El Gran Malo Wins the LaB 5555 Mixology Contest at the Houston Museum of Natural Science
At first, I wasn't sure how a drink containing both gin and coconut milk was going to work out. The creamy base is terrific in curries, but in cocktails? Although I watched as 150 people lined up to taste the creation, I remained unconvinced of the Rangoon Social Club that bartenders Angel Belman and Matt Bradshaw from El Gran Malo had concocted for the LaB 5555 mixology competition last Friday night at the Houston Museum of Natural Science. Unconvinced until I tried it.
Photos by Katharine Shilcutt Matt Bradshaw, left, and Angel Belman from El Gran Malo took home first place. See more photos in our slideshow.
"This is absolutely going to crush the competition," said a man next to me as he took a few sips and quickly deposited his voting token into El Gran Malo's box. And sure enough, his prediction proved true: Belman and Bradshaw took home the gold on Friday night, their Rangoon Social Club winning out over cocktails from Liberty Kitchen, Haven and Mongoose versus Cobra -- all of them featuring Tanqueray gin as the base spirit.
The blueberries in the Rangoon Social Club that Belman and Bradshaw made enhanced the sweeter juniper flavor of the Tanqueray, while the coconut milk served to soften it around the edges -- and I understood then why Bradshaw was so excited about using it. Before serving, he also offered an unconventional garnish: each cocktail was lightly spritzed with an atomizer containing either Angostura bitters or absinthe.
Across the entrance hall at the HMNS, bartender Ornella Ashcraft of Haven was using another pair of unconventional garnishes: dry ice to make her cocktails steam, and salt that she'd smoked herself back at the restaurant. Her drink, dubbed the "Ruby Don't Take Your Love to Town," also featured grapefruit and tarragon marmalade with tarragon she picked from Haven's own garden.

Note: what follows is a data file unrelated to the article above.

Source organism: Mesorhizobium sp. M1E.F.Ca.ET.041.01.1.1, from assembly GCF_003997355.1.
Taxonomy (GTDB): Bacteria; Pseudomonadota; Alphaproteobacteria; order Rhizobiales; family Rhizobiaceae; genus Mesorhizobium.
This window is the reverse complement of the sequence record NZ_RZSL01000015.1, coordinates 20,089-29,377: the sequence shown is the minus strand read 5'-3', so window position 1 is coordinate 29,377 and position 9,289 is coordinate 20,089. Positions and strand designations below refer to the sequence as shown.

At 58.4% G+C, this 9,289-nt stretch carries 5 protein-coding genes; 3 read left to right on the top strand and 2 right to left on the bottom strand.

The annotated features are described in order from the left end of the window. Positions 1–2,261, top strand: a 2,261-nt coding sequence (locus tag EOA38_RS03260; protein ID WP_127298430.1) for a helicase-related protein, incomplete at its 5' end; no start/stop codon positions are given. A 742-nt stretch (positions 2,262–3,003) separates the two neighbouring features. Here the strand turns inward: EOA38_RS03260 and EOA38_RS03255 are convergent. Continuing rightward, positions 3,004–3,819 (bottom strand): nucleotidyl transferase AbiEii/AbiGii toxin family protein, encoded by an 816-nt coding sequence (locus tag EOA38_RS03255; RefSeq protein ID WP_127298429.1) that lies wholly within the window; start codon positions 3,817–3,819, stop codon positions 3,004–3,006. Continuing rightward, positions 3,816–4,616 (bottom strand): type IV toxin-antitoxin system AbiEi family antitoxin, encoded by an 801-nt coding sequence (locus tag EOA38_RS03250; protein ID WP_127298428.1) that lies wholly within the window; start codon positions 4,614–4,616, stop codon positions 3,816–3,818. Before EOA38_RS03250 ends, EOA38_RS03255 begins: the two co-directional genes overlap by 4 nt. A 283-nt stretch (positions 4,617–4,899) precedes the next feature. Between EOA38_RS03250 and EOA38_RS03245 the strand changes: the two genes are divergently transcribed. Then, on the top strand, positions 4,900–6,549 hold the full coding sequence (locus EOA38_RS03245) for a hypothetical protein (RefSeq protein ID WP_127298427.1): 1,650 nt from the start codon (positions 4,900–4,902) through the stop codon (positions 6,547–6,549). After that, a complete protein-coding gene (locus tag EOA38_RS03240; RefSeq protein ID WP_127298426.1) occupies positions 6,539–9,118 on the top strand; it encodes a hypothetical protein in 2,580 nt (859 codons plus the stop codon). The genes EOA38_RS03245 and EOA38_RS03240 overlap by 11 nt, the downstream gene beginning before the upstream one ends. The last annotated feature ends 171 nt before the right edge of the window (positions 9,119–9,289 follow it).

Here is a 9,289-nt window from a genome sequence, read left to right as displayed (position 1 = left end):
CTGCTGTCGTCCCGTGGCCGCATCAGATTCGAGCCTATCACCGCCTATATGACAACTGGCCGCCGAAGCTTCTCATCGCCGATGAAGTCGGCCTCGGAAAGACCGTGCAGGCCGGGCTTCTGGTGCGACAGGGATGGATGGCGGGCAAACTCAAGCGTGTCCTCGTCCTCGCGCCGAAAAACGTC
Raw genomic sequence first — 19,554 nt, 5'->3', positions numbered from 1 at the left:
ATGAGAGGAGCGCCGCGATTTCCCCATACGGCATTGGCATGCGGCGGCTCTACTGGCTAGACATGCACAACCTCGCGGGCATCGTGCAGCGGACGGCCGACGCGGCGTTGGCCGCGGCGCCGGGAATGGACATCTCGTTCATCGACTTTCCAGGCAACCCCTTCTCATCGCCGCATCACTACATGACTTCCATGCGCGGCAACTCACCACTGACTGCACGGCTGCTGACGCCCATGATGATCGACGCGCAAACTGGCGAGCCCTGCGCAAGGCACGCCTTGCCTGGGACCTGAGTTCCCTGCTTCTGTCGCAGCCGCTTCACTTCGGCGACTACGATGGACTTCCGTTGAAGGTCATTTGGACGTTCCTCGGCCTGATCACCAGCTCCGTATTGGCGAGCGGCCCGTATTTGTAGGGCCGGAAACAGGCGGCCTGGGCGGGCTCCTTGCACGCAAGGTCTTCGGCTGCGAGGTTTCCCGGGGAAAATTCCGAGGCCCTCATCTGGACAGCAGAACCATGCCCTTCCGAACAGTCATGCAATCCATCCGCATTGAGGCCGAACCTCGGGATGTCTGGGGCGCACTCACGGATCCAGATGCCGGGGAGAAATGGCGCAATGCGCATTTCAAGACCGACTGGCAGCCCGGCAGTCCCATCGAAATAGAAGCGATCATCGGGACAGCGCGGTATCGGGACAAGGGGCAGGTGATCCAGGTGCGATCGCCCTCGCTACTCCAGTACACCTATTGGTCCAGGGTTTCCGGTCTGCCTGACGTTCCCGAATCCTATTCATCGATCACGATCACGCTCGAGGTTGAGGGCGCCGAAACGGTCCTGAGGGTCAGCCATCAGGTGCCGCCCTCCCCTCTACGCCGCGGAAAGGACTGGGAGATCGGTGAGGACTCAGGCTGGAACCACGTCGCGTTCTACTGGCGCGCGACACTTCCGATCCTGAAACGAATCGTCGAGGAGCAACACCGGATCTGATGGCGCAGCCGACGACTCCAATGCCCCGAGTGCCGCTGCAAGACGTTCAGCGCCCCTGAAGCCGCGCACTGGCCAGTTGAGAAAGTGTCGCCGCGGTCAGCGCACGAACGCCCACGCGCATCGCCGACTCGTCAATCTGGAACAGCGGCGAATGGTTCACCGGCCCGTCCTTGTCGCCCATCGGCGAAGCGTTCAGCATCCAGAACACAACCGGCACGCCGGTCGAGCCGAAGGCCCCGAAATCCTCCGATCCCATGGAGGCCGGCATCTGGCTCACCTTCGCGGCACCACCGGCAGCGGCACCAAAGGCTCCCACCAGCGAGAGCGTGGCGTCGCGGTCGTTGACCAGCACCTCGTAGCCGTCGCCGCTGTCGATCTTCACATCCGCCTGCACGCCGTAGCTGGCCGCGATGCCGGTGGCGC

The first 150 guests at the LaB 5555 event got to vote on the night's drinks.
At the Mongoose versus Cobra booth, another creamy cocktail was being shaken up by bartender Theo Komisarjevsky. His light lavender drink, called the Carte Rouge, featured crème de cassis and Warninks, a rich liqueur that's the Dutch equivalent of eggnog. Both Komisarjevsky and Ashcraft's cocktails were complex, intriguing and undoubtedly delicious, but I did wonder whether I could drink more than one.
At Liberty Kitchen, however, Micah Szinyei had paired the Tanqueray gin with one of its best partners in crime: muddled cucumber. It's a natural combination, especially in the summer, and Szinyei had further enhanced his simple, straightforward Idylwild cocktail with pear juice and a slightly spicy rim that incorporated sugar, salt and cayenne pepper. It was easy to sip -- and easy to imagine sipping more than one, which is a good thing since Liberty Kitchen is adding the Idylwild to its permanent cocktail menu.
Micah Szinyei pours his Idylwild cocktails.
After the voting was over, guests at LaB 5555 -- pleasantly buzzed on free cocktails -- headed into the new paleontology hall at the HMNS or out to the courtyard where four food trucks stood at the ready to soak up the cocktails in their bellies. I opted for the Golden Doomba Special from The Rice Box for my own cocktail-soaking-up needs and, as usual, went away very happy.
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